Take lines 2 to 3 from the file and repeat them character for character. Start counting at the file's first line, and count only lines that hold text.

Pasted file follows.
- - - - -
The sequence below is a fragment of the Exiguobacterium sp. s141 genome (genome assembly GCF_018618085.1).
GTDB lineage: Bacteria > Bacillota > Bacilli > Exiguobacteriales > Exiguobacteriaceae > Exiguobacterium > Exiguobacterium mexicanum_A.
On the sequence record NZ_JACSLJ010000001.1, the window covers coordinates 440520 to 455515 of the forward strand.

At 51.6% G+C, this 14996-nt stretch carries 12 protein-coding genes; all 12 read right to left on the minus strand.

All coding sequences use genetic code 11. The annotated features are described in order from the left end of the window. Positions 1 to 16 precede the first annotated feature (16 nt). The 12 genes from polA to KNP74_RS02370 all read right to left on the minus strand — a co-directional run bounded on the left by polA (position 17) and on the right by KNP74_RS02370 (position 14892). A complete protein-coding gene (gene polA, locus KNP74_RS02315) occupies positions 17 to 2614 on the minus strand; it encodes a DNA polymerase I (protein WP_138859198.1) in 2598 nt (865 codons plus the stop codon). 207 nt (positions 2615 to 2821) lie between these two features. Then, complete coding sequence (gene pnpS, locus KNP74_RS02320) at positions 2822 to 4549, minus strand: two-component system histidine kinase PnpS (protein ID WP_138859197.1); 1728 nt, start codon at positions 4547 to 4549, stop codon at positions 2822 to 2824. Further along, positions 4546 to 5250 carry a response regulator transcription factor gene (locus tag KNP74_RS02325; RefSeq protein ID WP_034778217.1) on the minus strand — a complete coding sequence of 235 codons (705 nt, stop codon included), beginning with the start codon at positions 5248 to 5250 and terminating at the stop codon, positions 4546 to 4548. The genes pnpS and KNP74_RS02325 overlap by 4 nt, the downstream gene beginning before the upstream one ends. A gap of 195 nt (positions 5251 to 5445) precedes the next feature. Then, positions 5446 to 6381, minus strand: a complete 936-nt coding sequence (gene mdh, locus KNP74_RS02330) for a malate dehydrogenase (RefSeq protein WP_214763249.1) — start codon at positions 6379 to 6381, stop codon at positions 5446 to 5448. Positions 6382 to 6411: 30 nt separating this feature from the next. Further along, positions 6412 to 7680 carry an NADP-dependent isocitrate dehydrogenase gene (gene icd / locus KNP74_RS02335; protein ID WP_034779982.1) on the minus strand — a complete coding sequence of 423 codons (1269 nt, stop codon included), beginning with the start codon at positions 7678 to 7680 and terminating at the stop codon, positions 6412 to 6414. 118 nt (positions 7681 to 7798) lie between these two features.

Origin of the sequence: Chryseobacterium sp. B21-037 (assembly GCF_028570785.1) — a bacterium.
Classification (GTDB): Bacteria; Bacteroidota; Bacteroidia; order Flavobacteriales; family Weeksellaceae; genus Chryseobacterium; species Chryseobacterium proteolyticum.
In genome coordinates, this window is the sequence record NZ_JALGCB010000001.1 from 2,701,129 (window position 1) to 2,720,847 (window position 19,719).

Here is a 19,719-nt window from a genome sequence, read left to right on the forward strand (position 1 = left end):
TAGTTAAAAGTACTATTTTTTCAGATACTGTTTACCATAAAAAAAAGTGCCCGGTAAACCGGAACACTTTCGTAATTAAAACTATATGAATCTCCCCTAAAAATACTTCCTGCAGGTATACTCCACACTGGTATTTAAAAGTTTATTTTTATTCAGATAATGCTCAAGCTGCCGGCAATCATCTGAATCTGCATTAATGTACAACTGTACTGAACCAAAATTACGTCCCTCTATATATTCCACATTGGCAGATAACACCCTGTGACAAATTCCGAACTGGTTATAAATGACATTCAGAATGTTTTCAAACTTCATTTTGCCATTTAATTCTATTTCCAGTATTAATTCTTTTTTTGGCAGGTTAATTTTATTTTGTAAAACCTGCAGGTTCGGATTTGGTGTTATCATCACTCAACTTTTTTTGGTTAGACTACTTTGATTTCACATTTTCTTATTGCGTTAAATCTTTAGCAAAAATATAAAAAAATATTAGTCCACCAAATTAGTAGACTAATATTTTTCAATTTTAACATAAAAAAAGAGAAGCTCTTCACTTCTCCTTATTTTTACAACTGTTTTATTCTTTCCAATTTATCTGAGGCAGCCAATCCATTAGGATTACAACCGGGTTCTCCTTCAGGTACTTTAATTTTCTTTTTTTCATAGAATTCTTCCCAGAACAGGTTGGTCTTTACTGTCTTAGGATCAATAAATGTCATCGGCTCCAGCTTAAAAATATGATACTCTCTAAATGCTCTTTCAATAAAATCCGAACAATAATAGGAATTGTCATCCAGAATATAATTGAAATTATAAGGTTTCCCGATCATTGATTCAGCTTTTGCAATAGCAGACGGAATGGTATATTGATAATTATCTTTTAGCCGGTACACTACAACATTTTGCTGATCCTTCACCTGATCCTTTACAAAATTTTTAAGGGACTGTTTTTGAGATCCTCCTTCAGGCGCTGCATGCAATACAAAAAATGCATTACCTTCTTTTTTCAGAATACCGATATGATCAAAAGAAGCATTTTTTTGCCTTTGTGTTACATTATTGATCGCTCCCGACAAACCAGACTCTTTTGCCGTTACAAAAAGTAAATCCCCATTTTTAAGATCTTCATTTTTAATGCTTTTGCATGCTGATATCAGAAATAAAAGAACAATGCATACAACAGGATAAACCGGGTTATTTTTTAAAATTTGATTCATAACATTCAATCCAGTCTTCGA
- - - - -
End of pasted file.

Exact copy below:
GTDB lineage: Bacteria > Bacillota > Bacilli > Exiguobacteriales > Exiguobacteriaceae > Exiguobacterium > Exiguobacterium mexicanum_A.
On the sequence record NZ_JACSLJ010000001.1, the window covers coordinates 440520 to 455515 of the forward strand.